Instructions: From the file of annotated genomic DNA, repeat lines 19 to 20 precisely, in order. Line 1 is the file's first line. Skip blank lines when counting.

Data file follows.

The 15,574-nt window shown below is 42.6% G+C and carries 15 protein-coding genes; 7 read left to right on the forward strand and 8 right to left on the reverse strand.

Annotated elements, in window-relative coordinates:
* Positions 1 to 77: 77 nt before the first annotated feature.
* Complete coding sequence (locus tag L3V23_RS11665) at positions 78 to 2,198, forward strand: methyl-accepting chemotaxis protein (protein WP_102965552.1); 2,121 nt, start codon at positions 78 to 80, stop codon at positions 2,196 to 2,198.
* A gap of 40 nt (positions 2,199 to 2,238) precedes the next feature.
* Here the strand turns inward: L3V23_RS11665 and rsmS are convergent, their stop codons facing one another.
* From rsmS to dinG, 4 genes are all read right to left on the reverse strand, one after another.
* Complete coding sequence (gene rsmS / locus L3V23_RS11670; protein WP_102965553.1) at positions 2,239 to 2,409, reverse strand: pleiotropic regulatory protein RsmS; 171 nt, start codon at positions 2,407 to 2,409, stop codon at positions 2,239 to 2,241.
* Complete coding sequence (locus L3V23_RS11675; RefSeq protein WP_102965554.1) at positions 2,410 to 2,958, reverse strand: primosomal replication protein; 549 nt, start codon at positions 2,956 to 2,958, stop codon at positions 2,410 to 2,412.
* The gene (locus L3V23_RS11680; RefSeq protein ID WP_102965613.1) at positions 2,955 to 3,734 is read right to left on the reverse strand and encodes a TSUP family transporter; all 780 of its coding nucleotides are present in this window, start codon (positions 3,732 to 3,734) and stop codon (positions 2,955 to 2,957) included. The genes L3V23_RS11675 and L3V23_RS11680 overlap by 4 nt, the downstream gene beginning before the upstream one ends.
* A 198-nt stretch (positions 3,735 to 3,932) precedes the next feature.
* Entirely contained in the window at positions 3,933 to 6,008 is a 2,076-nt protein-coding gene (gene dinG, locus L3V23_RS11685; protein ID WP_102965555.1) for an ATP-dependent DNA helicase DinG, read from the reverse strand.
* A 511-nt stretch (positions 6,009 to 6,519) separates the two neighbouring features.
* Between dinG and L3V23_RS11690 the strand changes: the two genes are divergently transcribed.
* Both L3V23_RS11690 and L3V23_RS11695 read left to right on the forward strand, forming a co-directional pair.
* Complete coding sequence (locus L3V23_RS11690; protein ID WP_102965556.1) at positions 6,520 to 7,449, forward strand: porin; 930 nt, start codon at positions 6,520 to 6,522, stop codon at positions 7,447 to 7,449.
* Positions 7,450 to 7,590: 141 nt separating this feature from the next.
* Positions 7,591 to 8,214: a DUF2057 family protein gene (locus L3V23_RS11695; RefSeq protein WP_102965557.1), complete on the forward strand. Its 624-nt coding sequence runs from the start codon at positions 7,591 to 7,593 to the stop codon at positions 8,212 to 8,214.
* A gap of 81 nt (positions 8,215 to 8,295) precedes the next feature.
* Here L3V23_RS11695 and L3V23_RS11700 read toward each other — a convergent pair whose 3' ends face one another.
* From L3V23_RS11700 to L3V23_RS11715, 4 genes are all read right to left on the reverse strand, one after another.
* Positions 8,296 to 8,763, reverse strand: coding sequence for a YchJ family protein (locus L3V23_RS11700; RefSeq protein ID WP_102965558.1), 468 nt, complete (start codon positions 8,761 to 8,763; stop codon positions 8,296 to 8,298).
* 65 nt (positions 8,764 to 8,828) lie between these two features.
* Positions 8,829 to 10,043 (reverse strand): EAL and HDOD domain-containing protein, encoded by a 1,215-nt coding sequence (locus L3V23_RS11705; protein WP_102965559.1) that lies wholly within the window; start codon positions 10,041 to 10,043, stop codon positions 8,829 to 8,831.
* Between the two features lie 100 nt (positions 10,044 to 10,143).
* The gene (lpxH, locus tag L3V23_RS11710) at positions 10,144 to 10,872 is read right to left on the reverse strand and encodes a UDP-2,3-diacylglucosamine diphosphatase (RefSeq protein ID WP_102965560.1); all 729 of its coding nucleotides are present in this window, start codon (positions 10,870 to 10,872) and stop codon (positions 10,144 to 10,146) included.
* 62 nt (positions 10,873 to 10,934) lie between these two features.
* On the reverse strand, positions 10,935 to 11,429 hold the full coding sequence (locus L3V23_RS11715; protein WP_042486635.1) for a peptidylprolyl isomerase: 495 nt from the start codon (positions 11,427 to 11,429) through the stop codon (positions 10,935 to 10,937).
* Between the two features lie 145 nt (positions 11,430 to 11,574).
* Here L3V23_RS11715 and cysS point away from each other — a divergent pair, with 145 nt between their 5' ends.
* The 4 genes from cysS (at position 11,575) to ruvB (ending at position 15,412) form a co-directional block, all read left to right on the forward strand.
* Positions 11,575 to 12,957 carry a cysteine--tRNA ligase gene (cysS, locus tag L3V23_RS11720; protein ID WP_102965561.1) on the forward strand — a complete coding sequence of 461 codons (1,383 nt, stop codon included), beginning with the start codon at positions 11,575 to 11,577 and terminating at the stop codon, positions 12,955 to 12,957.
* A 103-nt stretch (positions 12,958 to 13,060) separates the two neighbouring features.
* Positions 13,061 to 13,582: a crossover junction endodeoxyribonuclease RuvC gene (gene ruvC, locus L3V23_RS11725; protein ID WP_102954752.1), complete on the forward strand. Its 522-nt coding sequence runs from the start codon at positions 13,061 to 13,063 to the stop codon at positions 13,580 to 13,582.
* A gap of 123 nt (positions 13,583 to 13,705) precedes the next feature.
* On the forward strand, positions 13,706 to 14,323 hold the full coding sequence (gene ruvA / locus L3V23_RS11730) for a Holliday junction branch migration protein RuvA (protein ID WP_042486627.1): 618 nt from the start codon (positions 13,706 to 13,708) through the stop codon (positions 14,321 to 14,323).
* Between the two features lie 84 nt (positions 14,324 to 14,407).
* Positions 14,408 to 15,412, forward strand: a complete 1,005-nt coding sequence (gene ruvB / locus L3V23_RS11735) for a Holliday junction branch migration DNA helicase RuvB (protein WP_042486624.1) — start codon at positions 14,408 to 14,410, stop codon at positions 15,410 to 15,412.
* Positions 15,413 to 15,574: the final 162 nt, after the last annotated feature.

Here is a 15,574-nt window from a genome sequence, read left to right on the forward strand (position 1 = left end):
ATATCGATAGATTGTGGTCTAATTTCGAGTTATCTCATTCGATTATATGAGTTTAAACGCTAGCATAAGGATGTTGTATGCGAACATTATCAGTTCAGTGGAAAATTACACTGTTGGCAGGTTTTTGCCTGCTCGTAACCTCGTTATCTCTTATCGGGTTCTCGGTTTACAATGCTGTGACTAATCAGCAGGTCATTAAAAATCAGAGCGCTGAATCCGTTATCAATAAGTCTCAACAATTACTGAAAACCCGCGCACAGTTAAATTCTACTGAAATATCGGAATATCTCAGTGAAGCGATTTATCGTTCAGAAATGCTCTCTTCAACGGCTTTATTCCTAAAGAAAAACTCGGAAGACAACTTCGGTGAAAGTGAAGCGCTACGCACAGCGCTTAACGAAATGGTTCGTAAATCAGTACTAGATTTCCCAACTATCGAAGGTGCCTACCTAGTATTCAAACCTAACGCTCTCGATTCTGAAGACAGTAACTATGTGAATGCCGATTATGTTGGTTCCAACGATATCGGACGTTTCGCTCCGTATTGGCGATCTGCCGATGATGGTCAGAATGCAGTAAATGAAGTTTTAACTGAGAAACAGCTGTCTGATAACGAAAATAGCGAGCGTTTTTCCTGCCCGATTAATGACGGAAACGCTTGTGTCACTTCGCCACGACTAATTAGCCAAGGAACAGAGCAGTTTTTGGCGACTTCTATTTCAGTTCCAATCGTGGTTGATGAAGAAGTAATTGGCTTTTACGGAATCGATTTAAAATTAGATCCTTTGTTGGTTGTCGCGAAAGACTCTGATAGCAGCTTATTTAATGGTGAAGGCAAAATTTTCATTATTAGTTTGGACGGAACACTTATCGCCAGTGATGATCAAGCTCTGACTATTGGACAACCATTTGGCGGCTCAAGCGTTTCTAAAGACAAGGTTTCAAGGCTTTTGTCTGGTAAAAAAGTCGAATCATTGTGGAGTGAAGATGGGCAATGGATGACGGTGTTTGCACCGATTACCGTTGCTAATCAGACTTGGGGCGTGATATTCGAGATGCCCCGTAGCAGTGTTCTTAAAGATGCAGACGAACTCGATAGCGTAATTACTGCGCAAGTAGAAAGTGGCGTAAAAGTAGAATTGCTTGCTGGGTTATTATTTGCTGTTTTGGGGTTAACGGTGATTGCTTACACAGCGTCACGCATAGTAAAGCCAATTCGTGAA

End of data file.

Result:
* A gap of 81 nt (positions 8,215 to 8,295) precedes the next feature.
* Here L3V23_RS11695 and L3V23_RS11700 read toward each other — a convergent pair whose 3' ends face one another.